Something is gotta be said about the moral hazards implicit in U.S. Federal Reserve policy. If you make money cheap nine times out of ten, people will be more irresponsible with that cheap money than they would with expensive money. Why? It is human nature. If there is a strong consequence or cost for you being irresponsible you would take better bets. You would not engage in less risky behavior. Unfortunately, with the recent Fed reports that the majority of its governors is leaning towards keeping U.S. Federal Reserve interest rates at zero amounts to nothing more than putting more air in the currently raging U.S. stock bubble.
The whole idea of keeping rates at zero is to stimulate economic activity. When rates are near zero this impacts mortgage rates, this impacts corporate borrowing, so on and so forth. The hope is that a lot of this borrowing impacts average mainstream Americans living on Main Street. Unfortunately, this is not the case. Whether we are talking about quantitative easing or lowering interest rates, it all amounts to stimulus. Stimulus money is essentially free money that banks and speculators use to run up the value of investments that should not be valued as much.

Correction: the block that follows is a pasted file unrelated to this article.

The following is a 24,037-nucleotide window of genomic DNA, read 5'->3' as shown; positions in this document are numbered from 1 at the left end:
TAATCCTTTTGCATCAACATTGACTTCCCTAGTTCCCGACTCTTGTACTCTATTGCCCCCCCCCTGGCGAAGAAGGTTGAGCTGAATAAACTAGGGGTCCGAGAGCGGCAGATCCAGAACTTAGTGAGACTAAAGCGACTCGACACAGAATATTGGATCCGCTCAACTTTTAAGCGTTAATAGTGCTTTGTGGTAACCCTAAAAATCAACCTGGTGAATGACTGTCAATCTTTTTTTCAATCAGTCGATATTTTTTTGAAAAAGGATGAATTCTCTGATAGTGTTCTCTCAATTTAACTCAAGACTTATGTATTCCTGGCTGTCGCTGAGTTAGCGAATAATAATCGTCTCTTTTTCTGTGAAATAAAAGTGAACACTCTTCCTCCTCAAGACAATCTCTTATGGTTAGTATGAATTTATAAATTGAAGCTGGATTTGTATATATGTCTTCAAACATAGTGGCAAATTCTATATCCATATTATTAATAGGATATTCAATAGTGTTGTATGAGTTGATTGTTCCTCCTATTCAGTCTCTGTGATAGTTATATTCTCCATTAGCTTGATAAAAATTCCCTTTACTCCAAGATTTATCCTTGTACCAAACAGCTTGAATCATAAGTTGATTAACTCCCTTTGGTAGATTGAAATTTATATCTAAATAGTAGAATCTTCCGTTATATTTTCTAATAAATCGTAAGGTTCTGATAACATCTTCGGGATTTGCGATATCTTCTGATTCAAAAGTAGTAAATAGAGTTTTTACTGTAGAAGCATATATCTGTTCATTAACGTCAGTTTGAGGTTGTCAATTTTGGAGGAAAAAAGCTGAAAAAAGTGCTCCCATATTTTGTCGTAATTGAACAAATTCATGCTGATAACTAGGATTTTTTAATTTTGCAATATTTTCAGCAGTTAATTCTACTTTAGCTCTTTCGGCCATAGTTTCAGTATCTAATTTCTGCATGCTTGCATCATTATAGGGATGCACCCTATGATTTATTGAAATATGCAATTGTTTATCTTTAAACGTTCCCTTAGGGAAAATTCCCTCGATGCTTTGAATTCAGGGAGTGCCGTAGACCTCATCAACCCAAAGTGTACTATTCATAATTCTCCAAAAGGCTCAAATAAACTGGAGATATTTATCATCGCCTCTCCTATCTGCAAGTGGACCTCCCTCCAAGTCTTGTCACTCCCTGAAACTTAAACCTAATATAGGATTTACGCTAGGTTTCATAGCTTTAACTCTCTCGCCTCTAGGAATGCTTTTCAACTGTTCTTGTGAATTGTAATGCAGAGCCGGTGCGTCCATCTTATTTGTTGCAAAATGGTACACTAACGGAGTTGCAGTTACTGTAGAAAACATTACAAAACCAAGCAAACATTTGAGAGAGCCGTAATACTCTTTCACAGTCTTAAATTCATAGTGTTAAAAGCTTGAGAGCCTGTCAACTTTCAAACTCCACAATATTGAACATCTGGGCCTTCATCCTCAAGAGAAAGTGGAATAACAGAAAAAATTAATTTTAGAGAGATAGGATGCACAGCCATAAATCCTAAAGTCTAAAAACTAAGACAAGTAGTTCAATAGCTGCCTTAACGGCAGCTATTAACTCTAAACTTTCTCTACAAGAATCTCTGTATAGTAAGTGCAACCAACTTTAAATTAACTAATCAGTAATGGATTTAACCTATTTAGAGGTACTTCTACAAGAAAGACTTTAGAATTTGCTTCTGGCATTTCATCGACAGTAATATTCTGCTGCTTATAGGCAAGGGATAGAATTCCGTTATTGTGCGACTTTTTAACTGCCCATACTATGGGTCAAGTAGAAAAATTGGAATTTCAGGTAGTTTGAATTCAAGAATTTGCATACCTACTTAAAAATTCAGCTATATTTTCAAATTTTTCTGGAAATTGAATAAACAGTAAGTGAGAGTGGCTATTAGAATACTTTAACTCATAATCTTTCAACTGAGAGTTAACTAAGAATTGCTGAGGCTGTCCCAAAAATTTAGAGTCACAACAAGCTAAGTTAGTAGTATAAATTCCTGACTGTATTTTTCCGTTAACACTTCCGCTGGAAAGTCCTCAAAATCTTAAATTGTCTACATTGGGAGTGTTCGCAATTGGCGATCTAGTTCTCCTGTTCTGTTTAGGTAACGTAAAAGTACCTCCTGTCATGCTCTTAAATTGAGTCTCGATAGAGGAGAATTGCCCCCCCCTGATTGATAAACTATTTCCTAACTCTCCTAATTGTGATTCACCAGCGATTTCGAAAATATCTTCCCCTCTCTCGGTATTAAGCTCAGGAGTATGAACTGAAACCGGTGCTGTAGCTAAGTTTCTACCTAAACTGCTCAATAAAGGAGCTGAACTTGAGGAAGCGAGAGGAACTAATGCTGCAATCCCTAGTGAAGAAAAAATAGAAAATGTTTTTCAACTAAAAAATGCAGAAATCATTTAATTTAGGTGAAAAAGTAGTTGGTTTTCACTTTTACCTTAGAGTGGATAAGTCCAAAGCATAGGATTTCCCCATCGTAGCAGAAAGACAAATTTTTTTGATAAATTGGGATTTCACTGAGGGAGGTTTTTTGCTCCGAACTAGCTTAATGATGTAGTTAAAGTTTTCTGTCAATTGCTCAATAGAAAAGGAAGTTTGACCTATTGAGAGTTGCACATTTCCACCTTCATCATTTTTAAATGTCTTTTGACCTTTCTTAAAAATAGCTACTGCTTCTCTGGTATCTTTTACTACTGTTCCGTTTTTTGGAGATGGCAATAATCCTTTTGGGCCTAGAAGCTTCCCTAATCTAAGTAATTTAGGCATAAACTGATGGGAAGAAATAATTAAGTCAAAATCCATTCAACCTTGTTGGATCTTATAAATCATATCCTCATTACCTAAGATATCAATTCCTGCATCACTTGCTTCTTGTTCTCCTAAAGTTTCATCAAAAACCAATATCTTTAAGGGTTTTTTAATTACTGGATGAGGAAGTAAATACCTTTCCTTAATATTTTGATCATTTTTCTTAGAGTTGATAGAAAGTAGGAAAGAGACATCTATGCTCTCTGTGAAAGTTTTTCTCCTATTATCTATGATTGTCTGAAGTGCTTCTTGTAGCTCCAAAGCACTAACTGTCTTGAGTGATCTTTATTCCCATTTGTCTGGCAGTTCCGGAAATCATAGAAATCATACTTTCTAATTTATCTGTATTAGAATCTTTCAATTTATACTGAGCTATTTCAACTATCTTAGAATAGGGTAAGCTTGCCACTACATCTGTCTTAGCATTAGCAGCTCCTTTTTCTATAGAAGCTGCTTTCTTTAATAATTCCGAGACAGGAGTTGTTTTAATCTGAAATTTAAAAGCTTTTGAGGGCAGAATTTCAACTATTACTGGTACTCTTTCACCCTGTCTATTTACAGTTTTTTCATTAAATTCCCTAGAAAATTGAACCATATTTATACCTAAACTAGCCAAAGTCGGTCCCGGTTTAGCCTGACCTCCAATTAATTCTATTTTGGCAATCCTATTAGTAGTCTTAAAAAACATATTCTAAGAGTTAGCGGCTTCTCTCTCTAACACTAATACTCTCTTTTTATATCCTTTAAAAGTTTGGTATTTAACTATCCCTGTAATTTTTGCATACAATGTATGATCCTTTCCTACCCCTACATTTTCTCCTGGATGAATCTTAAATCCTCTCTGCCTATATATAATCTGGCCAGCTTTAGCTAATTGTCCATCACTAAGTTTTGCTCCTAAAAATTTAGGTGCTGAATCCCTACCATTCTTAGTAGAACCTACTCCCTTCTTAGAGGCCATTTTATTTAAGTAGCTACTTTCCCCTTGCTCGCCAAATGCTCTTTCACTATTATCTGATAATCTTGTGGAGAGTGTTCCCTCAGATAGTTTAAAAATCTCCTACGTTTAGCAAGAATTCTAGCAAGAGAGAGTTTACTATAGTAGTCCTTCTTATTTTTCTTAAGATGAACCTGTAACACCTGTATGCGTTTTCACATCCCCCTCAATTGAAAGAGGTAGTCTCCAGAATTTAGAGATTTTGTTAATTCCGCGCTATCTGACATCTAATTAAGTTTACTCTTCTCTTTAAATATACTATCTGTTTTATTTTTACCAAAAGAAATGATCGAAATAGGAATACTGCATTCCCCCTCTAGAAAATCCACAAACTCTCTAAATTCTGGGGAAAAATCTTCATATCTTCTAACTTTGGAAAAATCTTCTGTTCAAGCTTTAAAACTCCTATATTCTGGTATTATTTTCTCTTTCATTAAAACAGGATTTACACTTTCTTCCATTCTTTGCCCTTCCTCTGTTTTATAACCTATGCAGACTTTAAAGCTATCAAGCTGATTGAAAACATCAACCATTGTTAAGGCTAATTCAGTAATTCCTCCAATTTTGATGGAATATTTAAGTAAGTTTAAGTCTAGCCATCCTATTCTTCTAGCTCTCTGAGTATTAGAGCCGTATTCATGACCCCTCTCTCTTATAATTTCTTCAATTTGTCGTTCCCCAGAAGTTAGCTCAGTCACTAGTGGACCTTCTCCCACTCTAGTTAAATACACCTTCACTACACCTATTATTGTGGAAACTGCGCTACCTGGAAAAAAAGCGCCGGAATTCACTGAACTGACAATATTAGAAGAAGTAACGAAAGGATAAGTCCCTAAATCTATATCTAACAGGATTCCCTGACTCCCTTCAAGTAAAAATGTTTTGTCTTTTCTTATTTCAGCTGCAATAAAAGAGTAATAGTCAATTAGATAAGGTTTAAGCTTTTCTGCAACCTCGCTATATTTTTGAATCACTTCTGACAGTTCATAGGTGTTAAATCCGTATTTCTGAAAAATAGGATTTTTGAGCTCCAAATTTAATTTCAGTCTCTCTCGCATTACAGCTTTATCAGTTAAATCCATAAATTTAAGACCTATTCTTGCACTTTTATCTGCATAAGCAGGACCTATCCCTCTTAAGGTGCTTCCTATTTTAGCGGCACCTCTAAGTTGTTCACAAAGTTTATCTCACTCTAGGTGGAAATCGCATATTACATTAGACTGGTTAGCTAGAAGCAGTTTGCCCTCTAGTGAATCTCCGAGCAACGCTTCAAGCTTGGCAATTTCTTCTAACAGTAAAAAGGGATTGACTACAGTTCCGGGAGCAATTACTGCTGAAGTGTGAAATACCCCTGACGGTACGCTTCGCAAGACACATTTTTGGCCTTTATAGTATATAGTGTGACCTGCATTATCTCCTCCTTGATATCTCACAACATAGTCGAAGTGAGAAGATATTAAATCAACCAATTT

There are lots of moral hazards at play, and I suspect that when the global economy crashes due to such reckless physical policies, government financial policy planners will think twice about stimulus tools. You have to understand why the Federal Reserve acts this way. It feels that the number of tricks it has up its sleeves has disappeared after the Great Financial Crash of 2008. This is why it has gotten bolder with its economic rescue packages.
This is slow financial suicide.
There is really no other way to describe it.